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the hacktory

As someone who entered the world of making from the art side, I’ve become fascinated by what new media artists are doing with technology. I run a makerspace in Philadelphia, Pa., called The Hacktory, and our name was inspired by Andy Warhol’s Factory, which was meant to be a place of experimentation with all types of art. Many people who appreciate traditional art forms may wonder, “Why should we even try to use technology in art?” I’d like to attempt to answer that question in this post, and to do that I’m going to get a little art-nerdy and theoretical, but hopefully you will stick with me. My brief answer is: “Because using technology in art has the potential to create entirely new art forms, and therefore new experiences for us that can be thrilling, illuminating, and just plain fun.”

Let me start by going back to the first time I had a chance to explore how to define what an art form is. I was an undergrad art history major, in my Intro to Film Analysis class. The discussion and required reading inevitably touched on the question: Is film an art form? And if yes, is film a high art form? Those new to discussions of art theory may be surprised that this is even a question, as I was. (Of course film is an art form, right? And if there’s a class on it, it’s probably a high art form, right?)

To make our way towards an answer, our class had to pull apart or “unpack” all the aspects of film and what it’s capable of, where these capabilities overlap with other art forms, and where they don’t. I found this discussion absolutely fascinating. Here’s a great post by David Bordwell, Professor of Film at Wisconsin-Madison, that goes through all of these aspects of the medium of film in detail. Basically, Professor Bordwell describes film as a blend of photographic, narrative, pictorial, performing, and audiovisual art forms. This blend makes it new and different, and indicates that it’s an entirely separate art form from others. In my own evaluation of film as an art form, I think the juxtaposition of moving images and sound (enabling a “synchronization of the senses”) and the opportunity to tell a deeply personal story that may expand the world view of the audience qualify film as a separate and great (or high) art form.

grl laser tag

Film’s fusion of art forms and the opportunity to stimulate our senses in ways not otherwise possible is what makes it great. I think this criteria could be used to define other new and different art forms. In that case, combining technology with these and other art practices opens the door to create many, many other new art forms, all of which may give us different experiences. A few of my favorite examples of art that incorporate technology in amazing new ways include Chris O’Shea’s Audience (video below), Graffiti Research Lab’s L.A.S.E.R. Tag (pictured above), and Fernanda Viégas and Martin Wattenberg’s Wind Map.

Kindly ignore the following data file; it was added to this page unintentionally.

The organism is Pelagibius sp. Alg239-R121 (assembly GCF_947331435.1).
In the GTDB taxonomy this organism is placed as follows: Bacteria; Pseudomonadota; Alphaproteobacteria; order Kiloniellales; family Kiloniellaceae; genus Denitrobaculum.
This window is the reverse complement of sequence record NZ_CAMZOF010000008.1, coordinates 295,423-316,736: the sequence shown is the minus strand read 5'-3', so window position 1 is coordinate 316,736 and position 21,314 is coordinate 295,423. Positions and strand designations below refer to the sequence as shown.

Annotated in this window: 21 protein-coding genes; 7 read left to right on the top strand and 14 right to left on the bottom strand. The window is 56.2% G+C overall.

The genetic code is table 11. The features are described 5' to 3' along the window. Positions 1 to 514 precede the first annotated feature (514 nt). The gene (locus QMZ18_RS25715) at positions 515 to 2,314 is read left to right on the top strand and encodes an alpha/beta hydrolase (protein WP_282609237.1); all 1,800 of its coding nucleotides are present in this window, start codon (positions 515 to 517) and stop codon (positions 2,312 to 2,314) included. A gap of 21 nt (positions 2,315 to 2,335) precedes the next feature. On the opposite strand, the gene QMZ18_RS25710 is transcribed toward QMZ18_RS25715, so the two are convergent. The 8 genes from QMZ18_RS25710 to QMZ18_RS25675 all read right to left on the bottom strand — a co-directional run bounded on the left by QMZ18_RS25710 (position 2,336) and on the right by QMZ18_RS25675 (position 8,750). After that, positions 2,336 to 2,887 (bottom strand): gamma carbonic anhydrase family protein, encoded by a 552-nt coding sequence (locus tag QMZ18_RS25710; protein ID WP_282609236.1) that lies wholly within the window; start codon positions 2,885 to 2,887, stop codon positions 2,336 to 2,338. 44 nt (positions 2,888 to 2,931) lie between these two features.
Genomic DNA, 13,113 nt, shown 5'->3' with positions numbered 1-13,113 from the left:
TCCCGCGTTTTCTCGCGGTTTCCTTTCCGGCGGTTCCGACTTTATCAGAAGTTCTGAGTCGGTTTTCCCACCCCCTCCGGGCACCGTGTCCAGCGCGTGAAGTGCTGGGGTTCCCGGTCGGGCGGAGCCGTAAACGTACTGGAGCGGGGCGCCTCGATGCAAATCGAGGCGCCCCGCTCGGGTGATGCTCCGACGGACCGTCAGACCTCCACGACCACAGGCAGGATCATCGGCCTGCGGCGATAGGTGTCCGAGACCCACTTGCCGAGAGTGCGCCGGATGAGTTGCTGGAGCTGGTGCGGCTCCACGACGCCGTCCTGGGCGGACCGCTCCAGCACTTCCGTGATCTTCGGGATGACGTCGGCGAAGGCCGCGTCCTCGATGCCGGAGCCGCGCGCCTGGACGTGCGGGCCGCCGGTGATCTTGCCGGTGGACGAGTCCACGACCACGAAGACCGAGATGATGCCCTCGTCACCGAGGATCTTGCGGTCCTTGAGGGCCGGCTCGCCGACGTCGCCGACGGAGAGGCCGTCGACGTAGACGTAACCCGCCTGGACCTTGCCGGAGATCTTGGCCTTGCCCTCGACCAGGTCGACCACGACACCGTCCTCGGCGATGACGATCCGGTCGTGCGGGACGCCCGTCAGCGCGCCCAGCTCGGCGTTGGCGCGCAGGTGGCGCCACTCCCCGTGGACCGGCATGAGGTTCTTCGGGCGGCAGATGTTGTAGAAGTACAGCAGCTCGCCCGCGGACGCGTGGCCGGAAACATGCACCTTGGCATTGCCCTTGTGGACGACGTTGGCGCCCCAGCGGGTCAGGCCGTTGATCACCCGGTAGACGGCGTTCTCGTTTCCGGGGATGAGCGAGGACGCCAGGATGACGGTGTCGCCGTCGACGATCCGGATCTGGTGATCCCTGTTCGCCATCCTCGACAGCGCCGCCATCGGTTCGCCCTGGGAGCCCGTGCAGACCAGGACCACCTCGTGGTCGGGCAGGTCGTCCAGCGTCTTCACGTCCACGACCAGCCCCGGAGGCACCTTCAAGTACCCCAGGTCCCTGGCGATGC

Right now all of these projects or pieces could be classified as “new media” or “multimedia” art, though they’re all doing different things. O’Shea’s Audience incorporates sensors to provide an experience of being a center of attention of non-human beings in a way that’s enjoyable but a little creepy. L.A.S.E.R. Tag lets you practice an ancient art form, drawing, on a surface never before possible, in a very public way. Wind Map (screenshot pictured below) uses near real-time data with algorithms to create a portrait of weather conditions that helps us understand our world and that is also beautiful.

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In the thoughtful essay “What Is New Media Art?” the scholar and artist Rama Hoetzlein distinguishes half a dozen separate art forms within “new media” into which the above projects would fall (with a helpful chart too). He does this to begin to categorize these works according to how traditional art forms have been categorized, by their techniques, such as drawing, painting, and sculpture. He does this to give these new works a more solid disciplinary footing, and to help us distinguish the techniques they use from the meaning they point to.

hoetzlein new-media-art1

In this post I want to get at a much simpler point. If you take a look at the right side of Hoetzlein’s chart, it gets very crowded. This is because there are so many new forms of art that incorporate technology. This is why I think artists should incorporate technology into their work. Today there are so many types of new technologies (sensors, data, internet connectivity), and all of them present an opportunity to create new ways of interacting with objects and ourselves, provide new experiences for us, and may uncover new meaning.

By using a piece of technology in a new way, you can literally do something that was never possible before, and create a new form of art. I think we should want as many artists as possible doing exactly that, because that’s what makes life interesting for the rest of us. For this reason, we’re creating a special residency for artists at The Hacktory. It’s called T.E.R.A. Incognita, or Tech Education and Residency for Artists. It’s going to be specifically for artists who are new to technology and who need a stepping stone into the world of new media art. We have a Kickstarter campaign running right now to get it off the ground, so please check it out and consider backing it or telling your friends.

georgiaguthrie

I am an artist, designer, and maker. As the Director of The Hacktory, I am working to create a beginner-friendly environment where anyone can explore their interests in technology and art. Last year I had the honor of being named Philly’s “Hacker of the Year” by the blog Geekadelphia. I also work as a designer at the Action Mill, a company that designs tools to improve how people work, transform complex systems, and create more meaningful connections.


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